United Nations and European Union Add Less Stringent Sanctions

The noose on conducting commercial transactions with Libya is tightening as a result of actions taken by President Obama this past Friday, February 25, followed soon thereafter by similar actions taken by the United Nations ("U.N.") and the European Union ("E.U.").

The United States has blocked the property of Libyan dictator Muammar Qadhafi and select members of his family, as well as the property and interest in property of the government of Libya and its controlled entities, such as the National Oil Company of Libya, and the Central Bank of Libya. Any property of these individuals or entities that comes within the possession or control of a U.S. person, wherever located, is blocked and may not be dealt in unless a specific license is granted by the Office of Foreign Assets Control ("OFAC") of the U.S. Department of the Treasury. The only exceptions are transactions with financial institutions owned or controlled by the Government of Libya that are organized under the laws of a country other than Libya. These have been authorized pursuant to a General License issued simultaneously with the announcement of the new sanctions.

Regarding all other transactions, however, a specific license is required even for transactions that were initiated, but not concluded, before the effective date of the new sanctions, which was 8 p.m. Eastern time, Friday, February 25. No "grace period" was provided, and the Executive Order announcing the sanctions expressly states that its prohibitions apply, "notwithstanding any contract entered into." Furthermore, any activity that evades or avoids, or has the purpose of evading or avoiding, the new sanctions is prohibited.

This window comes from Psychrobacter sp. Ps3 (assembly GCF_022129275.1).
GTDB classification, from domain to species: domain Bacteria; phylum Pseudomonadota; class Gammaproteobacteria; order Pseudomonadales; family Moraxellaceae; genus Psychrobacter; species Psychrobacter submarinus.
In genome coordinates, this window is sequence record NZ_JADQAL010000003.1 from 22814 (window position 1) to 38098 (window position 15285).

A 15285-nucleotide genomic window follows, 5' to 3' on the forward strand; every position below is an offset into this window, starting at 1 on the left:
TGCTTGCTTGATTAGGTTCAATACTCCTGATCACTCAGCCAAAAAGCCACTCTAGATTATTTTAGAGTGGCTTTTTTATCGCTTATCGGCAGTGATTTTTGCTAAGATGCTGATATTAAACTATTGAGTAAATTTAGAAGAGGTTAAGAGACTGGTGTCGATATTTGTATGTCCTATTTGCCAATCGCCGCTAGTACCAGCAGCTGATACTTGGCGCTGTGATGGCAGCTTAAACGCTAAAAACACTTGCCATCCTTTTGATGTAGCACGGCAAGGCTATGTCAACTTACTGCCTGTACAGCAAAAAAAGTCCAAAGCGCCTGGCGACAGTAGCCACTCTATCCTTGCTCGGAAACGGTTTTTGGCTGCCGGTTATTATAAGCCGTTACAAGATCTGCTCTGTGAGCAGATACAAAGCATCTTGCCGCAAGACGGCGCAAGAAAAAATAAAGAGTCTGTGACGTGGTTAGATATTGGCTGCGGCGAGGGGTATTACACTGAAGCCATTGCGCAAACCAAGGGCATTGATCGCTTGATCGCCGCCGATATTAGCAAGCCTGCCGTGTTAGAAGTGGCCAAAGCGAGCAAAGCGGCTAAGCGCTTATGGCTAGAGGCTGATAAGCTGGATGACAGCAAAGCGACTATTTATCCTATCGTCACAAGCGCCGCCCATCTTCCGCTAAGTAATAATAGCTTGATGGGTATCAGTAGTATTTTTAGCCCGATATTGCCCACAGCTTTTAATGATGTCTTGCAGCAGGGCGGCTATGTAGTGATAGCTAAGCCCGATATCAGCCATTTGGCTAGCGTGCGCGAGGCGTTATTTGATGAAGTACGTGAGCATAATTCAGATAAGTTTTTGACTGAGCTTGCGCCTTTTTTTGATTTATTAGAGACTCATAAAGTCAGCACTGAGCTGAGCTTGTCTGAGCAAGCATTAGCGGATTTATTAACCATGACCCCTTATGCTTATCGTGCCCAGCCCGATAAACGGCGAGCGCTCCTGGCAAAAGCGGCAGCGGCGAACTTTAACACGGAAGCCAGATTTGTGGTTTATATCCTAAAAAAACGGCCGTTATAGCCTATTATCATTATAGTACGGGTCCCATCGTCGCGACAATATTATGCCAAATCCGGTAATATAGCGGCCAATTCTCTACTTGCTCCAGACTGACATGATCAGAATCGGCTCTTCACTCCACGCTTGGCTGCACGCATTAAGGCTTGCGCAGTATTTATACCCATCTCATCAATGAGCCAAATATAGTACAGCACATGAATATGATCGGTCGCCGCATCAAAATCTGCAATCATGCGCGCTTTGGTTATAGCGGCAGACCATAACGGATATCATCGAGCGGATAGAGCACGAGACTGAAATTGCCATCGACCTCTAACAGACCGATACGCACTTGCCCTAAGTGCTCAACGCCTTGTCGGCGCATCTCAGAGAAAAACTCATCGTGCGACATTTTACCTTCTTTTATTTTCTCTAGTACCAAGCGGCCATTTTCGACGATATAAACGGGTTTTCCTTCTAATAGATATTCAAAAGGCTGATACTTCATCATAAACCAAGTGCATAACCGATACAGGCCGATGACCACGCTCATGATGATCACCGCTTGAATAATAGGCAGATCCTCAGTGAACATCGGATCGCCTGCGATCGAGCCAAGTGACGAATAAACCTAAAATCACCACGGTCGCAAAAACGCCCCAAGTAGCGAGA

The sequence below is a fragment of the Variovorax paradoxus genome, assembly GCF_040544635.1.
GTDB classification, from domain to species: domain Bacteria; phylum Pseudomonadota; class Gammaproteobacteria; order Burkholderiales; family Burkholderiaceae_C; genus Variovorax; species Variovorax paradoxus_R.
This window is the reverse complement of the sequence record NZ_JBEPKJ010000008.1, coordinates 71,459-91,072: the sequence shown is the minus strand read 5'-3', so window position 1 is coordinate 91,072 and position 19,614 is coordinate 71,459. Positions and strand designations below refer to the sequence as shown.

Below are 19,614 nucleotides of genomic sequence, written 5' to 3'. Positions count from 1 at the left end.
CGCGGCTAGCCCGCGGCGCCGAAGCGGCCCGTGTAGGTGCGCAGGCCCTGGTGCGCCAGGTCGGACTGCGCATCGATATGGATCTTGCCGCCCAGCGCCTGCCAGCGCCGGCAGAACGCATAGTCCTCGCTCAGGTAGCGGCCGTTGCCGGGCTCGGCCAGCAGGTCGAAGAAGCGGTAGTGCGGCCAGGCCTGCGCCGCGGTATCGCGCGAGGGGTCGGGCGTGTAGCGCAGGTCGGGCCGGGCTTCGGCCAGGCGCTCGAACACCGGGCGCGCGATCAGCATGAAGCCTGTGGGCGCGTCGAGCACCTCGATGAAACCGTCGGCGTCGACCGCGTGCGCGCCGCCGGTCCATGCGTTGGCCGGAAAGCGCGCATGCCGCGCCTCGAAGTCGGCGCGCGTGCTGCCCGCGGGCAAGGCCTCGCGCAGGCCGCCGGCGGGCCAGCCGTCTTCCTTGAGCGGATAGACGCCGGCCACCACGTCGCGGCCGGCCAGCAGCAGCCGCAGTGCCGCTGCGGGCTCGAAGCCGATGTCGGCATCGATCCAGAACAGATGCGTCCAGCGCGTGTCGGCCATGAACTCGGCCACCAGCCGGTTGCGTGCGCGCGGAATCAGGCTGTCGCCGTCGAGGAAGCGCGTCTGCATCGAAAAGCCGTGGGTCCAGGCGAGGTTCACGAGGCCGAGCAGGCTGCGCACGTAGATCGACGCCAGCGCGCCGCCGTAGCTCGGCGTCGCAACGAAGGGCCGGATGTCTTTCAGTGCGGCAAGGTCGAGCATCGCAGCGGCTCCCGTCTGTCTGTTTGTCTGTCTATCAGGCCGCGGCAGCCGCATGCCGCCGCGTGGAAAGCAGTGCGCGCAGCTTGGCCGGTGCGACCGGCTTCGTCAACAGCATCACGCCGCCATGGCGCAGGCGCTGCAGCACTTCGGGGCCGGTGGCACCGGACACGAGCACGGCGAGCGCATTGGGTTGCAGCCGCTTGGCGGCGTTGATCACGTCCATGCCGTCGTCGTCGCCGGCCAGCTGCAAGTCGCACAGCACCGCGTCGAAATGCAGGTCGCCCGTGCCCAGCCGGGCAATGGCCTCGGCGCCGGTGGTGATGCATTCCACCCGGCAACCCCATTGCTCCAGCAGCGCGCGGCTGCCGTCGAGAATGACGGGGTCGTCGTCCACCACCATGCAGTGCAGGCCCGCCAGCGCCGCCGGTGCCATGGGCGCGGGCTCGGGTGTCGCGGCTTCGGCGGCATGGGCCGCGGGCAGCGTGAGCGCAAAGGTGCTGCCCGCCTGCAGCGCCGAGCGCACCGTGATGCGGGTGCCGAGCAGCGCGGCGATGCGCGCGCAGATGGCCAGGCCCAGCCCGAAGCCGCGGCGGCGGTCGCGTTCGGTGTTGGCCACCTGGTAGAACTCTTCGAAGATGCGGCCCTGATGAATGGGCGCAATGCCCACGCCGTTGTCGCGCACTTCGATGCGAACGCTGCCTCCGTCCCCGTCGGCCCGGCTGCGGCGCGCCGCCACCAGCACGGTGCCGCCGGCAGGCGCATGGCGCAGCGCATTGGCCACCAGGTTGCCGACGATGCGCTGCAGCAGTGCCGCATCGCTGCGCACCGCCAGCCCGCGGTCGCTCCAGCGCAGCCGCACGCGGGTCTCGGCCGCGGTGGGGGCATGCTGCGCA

Realizing the time-sensitivity of many in-process transactions, OFAC is allowing the submission of license applications by email. License applications have to provide a written description of the transaction, payment details, and details about all parties to the transaction. OFAC has said that it will strive to handle each application as quickly as possible, but the agency has given no expected time frame for issuing decisions. In addition, the U.S. government announced that, as of Saturday, February 26, all export licenses for exports to Libya that were issued pursuant to the Arms Export Control Act and the International Traffic in Arms Regulations are suspended until further notice and that no exemptions may be utilized for exports to Libya.

On other fronts, the U.N. passed a Security Council Resolution that, among other things, imposes an arms embargo on Libya; a travel ban on Muammar Qadhafi, members of his family, and select members of his government; and a freeze of all assets of Muammar Qadhafi and members of his family. The U.N. Resolution does call upon member states to facilitate and support the return of humanitarian agencies to Libya, and to make available humanitarian assistance. Nonetheless, any such humanitarian assistance provided by U.S. persons can only be provided consistent with U.S. sanctions and many questions remain as to how that is to be done.

Just yesterday, the E.U. announced its own freeze of the assets of Muammar Qadhafi, members of his family, and certain Libyan government officials, as well as a travel ban and an arms embargo.